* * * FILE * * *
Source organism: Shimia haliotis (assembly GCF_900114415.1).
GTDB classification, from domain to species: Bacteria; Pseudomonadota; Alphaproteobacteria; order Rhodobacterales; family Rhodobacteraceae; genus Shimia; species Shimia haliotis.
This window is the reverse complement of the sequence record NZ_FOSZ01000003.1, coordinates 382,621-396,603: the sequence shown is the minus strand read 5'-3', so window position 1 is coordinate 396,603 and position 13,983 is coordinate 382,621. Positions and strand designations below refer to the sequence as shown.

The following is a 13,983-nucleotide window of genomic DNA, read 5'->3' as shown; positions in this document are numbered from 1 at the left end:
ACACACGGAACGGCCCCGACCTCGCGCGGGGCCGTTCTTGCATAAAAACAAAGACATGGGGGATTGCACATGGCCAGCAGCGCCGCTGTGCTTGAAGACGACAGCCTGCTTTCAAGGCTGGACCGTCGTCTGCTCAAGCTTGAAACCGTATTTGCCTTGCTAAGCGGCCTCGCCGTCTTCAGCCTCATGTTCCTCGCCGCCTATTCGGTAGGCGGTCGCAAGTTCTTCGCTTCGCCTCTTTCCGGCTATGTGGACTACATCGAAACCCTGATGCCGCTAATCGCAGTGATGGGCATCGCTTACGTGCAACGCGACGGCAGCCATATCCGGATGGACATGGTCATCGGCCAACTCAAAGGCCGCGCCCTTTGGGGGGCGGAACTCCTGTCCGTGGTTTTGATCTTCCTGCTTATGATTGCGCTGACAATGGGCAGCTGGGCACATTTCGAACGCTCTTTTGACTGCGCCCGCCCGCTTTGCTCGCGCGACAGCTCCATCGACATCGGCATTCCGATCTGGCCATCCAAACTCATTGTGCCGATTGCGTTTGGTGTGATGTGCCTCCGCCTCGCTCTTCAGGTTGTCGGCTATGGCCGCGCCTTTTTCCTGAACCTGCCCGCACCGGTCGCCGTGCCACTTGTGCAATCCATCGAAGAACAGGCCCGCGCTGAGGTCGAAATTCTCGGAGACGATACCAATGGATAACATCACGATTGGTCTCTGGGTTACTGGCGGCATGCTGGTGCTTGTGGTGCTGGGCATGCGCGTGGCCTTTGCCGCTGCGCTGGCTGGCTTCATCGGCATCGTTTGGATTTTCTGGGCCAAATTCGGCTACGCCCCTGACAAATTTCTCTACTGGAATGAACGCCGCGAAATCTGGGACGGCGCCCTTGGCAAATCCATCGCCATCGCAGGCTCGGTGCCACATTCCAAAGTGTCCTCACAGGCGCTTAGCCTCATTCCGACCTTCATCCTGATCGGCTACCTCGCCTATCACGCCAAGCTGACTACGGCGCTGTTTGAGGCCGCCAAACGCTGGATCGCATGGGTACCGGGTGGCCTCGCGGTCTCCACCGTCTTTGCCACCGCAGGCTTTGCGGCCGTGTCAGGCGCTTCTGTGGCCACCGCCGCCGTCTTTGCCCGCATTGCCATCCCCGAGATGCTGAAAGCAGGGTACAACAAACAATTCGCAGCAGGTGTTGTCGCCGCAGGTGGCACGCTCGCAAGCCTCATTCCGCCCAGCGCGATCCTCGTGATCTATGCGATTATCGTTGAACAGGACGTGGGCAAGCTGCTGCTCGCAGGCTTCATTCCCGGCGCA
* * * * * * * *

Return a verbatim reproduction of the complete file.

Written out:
Source organism: Shimia haliotis (assembly GCF_900114415.1).
GTDB classification, from domain to species: Bacteria; Pseudomonadota; Alphaproteobacteria; order Rhodobacterales; family Rhodobacteraceae; genus Shimia; species Shimia haliotis.
This window is the reverse complement of the sequence record NZ_FOSZ01000003.1, coordinates 382,621-396,603: the sequence shown is the minus strand read 5'-3', so window position 1 is coordinate 396,603 and position 13,983 is coordinate 382,621. Positions and strand designations below refer to the sequence as shown.

The following is a 13,983-nucleotide window of genomic DNA, read 5'->3' as shown; positions in this document are numbered from 1 at the left end:
ACACACGGAACGGCCCCGACCTCGCGCGGGGCCGTTCTTGCATAAAAACAAAGACATGGGGGATTGCACATGGCCAGCAGCGCCGCTGTGCTTGAAGACGACAGCCTGCTTTCAAGGCTGGACCGTCGTCTGCTCAAGCTTGAAACCGTATTTGCCTTGCTAAGCGGCCTCGCCGTCTTCAGCCTCATGTTCCTCGCCGCCTATTCGGTAGGCGGTCGCAAGTTCTTCGCTTCGCCTCTTTCCGGCTATGTGGACTACATCGAAACCCTGATGCCGCTAATCGCAGTGATGGGCATCGCTTACGTGCAACGCGACGGCAGCCATATCCGGATGGACATGGTCATCGGCCAACTCAAAGGCCGCGCCCTTTGGGGGGCGGAACTCCTGTCCGTGGTTTTGATCTTCCTGCTTATGATTGCGCTGACAATGGGCAGCTGGGCACATTTCGAACGCTCTTTTGACTGCGCCCGCCCGCTTTGCTCGCGCGACAGCTCCATCGACATCGGCATTCCGATCTGGCCATCCAAACTCATTGTGCCGATTGCGTTTGGTGTGATGTGCCTCCGCCTCGCTCTTCAGGTTGTCGGCTATGGCCGCGCCTTTTTCCTGAACCTGCCCGCACCGGTCGCCGTGCCACTTGTGCAATCCATCGAAGAACAGGCCCGCGCTGAGGTCGAAATTCTCGGAGACGATACCAATGGATAACATCACGATTGGTCTCTGGGTTACTGGCGGCATGCTGGTGCTTGTGGTGCTGGGCATGCGCGTGGCCTTTGCCGCTGCGCTGGCTGGCTTCATCGGCATCGTTTGGATTTTCTGGGCCAAATTCGGCTACGCCCCTGACAAATTTCTCTACTGGAATGAACGCCGCGAAATCTGGGACGGCGCCCTTGGCAAATCCATCGCCATCGCAGGCTCGGTGCCACATTCCAAAGTGTCCTCACAGGCGCTTAGCCTCATTCCGACCTTCATCCTGATCGGCTACCTCGCCTATCACGCCAAGCTGACTACGGCGCTGTTTGAGGCCGCCAAACGCTGGATCGCATGGGTACCGGGTGGCCTCGCGGTCTCCACCGTCTTTGCCACCGCAGGCTTTGCGGCCGTGTCAGGCGCTTCTGTGGCCACCGCCGCCGTCTTTGCCCGCATTGCCATCCCCGAGATGCTGAAAGCAGGGTACAACAAACAATTCGCAGCAGGTGTTGTCGCCGCAGGTGGCACGCTCGCAAGCCTCATTCCGCCCAGCGCGATCCTCGTGATCTATGCGATTATCGTTGAACAGGACGTGGGCAAGCTGCTGCTCGCAGGCTTCATTCCCGGCGCA